Photo via Shutterstock
Photo via Shutterstock

The prosecution announced Wednesday that it won’t seek the death penalty against a man charged with the robbery-murder of a market owner in South Los Angeles nearly 26 years ago.

Marcus Perkins, 45, will face a maximum of life in prison without the possibility of parole if convicted of the July 24, 1990, shooting death of Timoteo Pena.

The murder charge includes the special circumstance allegation of murder during the commission of a robbery.

Perkins is also charged with robbing Pena, who was the owner of Sinaloa Meat and Grocery Market in the 5600 block of San Pedro Street.

Pena — who was working at the market with his young daughter — armed himself with his own handgun and exchanged gunfire with his assailant, who fled in a small, green compact vehicle.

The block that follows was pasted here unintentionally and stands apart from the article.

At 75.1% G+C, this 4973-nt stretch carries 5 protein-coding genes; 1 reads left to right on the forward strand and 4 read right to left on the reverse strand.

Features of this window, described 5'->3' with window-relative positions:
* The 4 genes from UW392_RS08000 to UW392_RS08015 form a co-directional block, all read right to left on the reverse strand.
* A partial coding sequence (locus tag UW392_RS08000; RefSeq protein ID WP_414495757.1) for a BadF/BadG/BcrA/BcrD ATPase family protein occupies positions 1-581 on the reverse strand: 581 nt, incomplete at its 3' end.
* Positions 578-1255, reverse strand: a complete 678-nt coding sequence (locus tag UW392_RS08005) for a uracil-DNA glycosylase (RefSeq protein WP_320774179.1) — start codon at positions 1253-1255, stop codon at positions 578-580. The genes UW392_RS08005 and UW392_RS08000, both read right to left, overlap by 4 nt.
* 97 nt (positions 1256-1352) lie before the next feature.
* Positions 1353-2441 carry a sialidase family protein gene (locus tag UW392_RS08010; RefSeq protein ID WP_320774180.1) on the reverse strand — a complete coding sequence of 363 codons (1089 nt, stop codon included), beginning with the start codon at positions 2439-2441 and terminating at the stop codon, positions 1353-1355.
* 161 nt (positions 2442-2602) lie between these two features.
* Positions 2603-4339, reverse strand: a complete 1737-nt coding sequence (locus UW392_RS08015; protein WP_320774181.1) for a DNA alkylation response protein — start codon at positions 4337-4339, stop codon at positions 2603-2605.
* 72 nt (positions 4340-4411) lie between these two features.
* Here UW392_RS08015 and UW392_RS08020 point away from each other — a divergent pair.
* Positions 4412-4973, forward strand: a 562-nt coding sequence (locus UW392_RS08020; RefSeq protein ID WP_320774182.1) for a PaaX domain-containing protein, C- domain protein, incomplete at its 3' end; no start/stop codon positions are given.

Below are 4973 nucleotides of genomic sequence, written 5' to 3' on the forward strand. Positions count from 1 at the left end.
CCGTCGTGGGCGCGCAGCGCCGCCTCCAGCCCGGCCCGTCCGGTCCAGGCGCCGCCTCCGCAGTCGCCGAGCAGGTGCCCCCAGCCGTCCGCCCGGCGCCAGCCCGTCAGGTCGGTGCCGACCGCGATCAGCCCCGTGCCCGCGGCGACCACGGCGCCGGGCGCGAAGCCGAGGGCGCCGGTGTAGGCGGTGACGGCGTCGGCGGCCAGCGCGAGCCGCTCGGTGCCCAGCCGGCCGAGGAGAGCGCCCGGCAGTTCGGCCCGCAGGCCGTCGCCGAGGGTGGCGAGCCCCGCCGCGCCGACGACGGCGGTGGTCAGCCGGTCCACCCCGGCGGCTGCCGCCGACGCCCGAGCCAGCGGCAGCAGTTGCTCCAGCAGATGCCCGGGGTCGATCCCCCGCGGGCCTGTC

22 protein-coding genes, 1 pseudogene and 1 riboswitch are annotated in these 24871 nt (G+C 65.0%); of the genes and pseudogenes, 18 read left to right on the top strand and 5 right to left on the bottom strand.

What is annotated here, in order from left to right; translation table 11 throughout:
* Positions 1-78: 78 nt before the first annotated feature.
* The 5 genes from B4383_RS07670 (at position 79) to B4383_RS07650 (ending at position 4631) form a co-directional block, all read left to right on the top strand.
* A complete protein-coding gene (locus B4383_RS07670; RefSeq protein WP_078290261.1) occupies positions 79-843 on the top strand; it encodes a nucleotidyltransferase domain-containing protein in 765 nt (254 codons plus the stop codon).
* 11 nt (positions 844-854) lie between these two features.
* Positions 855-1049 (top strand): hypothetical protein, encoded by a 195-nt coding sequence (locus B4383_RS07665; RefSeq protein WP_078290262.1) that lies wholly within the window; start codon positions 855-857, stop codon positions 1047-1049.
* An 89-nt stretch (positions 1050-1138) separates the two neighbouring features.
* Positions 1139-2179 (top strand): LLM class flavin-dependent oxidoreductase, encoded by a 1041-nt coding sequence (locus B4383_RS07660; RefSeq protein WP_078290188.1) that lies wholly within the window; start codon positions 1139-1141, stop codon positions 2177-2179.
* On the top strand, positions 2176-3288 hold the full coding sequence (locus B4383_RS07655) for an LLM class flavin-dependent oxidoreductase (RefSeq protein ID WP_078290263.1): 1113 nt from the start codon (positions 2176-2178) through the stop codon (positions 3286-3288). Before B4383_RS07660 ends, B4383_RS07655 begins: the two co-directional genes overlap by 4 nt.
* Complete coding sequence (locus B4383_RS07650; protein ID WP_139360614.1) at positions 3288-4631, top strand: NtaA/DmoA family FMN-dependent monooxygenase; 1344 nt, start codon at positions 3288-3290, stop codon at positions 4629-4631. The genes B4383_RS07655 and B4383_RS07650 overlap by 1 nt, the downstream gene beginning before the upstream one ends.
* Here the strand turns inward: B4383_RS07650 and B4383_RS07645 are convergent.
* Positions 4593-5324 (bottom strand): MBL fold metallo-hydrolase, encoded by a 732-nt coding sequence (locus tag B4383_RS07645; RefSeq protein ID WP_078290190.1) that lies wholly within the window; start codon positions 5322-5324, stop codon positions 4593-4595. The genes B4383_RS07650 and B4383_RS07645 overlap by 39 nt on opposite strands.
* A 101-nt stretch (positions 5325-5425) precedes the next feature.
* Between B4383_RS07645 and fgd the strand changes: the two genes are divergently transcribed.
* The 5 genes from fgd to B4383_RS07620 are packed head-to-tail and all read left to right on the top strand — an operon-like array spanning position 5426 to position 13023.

Perkins was initially questioned after being admitted to Daniel Freeman Hospital with a gunshot wound later that evening, but he denied being responsible for the crime.

Perkins was arrested in 1990 and 1994 on suspicion of committing similar robberies, and had served the majority of a 23-year prison sentence stemming from his 1994 arrest when he was released from custody in 2013.

Perkins was arrested in August 2013 in connection with the killing, with Los Angeles police saying then that physical evidence examined for the presence of DNA forensically linked him to the crime scene.

Perkins — who is acting as his own attorney — is being held without bail.

— Wire reports 

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